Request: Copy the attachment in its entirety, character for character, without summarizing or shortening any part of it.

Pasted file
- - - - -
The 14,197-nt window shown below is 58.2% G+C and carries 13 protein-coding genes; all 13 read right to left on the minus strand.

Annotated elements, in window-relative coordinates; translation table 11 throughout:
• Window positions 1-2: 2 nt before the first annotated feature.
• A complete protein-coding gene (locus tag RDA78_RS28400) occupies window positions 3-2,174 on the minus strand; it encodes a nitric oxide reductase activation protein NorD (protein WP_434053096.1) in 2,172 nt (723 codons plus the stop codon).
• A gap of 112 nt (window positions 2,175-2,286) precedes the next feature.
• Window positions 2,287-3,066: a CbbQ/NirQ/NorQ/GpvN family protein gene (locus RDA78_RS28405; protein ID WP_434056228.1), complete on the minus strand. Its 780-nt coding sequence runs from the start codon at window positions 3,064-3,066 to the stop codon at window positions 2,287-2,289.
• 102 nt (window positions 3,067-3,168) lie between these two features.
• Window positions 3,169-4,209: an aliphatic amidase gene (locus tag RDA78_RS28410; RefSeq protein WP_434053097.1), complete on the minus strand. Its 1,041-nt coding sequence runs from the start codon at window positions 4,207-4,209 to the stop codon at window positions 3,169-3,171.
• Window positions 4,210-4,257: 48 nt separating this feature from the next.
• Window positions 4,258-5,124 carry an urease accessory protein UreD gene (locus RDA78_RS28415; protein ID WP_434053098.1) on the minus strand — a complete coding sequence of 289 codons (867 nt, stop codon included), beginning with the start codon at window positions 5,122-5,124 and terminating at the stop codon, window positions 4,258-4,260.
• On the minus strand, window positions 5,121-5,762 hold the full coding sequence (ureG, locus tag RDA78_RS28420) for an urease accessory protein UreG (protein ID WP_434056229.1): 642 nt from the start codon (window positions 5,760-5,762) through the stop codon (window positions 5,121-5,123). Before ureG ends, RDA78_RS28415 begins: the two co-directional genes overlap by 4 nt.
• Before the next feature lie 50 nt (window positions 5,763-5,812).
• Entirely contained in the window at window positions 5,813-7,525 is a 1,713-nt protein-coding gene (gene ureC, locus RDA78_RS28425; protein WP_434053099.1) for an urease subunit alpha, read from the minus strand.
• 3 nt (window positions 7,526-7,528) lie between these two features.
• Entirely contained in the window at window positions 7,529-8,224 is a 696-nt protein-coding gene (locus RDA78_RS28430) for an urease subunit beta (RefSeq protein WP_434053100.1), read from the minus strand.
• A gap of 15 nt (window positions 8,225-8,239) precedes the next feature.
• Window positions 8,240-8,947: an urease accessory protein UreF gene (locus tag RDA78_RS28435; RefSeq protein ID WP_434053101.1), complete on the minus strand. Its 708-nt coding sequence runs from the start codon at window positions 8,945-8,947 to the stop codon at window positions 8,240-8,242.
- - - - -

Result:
The 14,197-nt window shown below is 58.2% G+C and carries 13 protein-coding genes; all 13 read right to left on the minus strand.

Annotated elements, in window-relative coordinates; translation table 11 throughout:
• Window positions 1-2: 2 nt before the first annotated feature.
• A complete protein-coding gene (locus tag RDA78_RS28400) occupies window positions 3-2,174 on the minus strand; it encodes a nitric oxide reductase activation protein NorD (protein WP_434053096.1) in 2,172 nt (723 codons plus the stop codon).
• A gap of 112 nt (window positions 2,175-2,286) precedes the next feature.
• Window positions 2,287-3,066: a CbbQ/NirQ/NorQ/GpvN family protein gene (locus RDA78_RS28405; protein ID WP_434056228.1), complete on the minus strand. Its 780-nt coding sequence runs from the start codon at window positions 3,064-3,066 to the stop codon at window positions 2,287-2,289.
• 102 nt (window positions 3,067-3,168) lie between these two features.
• Window positions 3,169-4,209: an aliphatic amidase gene (locus tag RDA78_RS28410; RefSeq protein WP_434053097.1), complete on the minus strand. Its 1,041-nt coding sequence runs from the start codon at window positions 4,207-4,209 to the stop codon at window positions 3,169-3,171.
• Window positions 4,210-4,257: 48 nt separating this feature from the next.
• Window positions 4,258-5,124 carry an urease accessory protein UreD gene (locus RDA78_RS28415; protein ID WP_434053098.1) on the minus strand — a complete coding sequence of 289 codons (867 nt, stop codon included), beginning with the start codon at window positions 5,122-5,124 and terminating at the stop codon, window positions 4,258-4,260.
• On the minus strand, window positions 5,121-5,762 hold the full coding sequence (ureG, locus tag RDA78_RS28420) for an urease accessory protein UreG (protein ID WP_434056229.1): 642 nt from the start codon (window positions 5,760-5,762) through the stop codon (window positions 5,121-5,123). Before ureG ends, RDA78_RS28415 begins: the two co-directional genes overlap by 4 nt.
• Before the next feature lie 50 nt (window positions 5,763-5,812).
• Entirely contained in the window at window positions 5,813-7,525 is a 1,713-nt protein-coding gene (gene ureC, locus RDA78_RS28425; protein WP_434053099.1) for an urease subunit alpha, read from the minus strand.
• 3 nt (window positions 7,526-7,528) lie between these two features.
• Entirely contained in the window at window positions 7,529-8,224 is a 696-nt protein-coding gene (locus RDA78_RS28430) for an urease subunit beta (RefSeq protein WP_434053100.1), read from the minus strand.
• A gap of 15 nt (window positions 8,225-8,239) precedes the next feature.
• Window positions 8,240-8,947: an urease accessory protein UreF gene (locus tag RDA78_RS28435; RefSeq protein ID WP_434053101.1), complete on the minus strand. Its 708-nt coding sequence runs from the start codon at window positions 8,945-8,947 to the stop codon at window positions 8,240-8,242.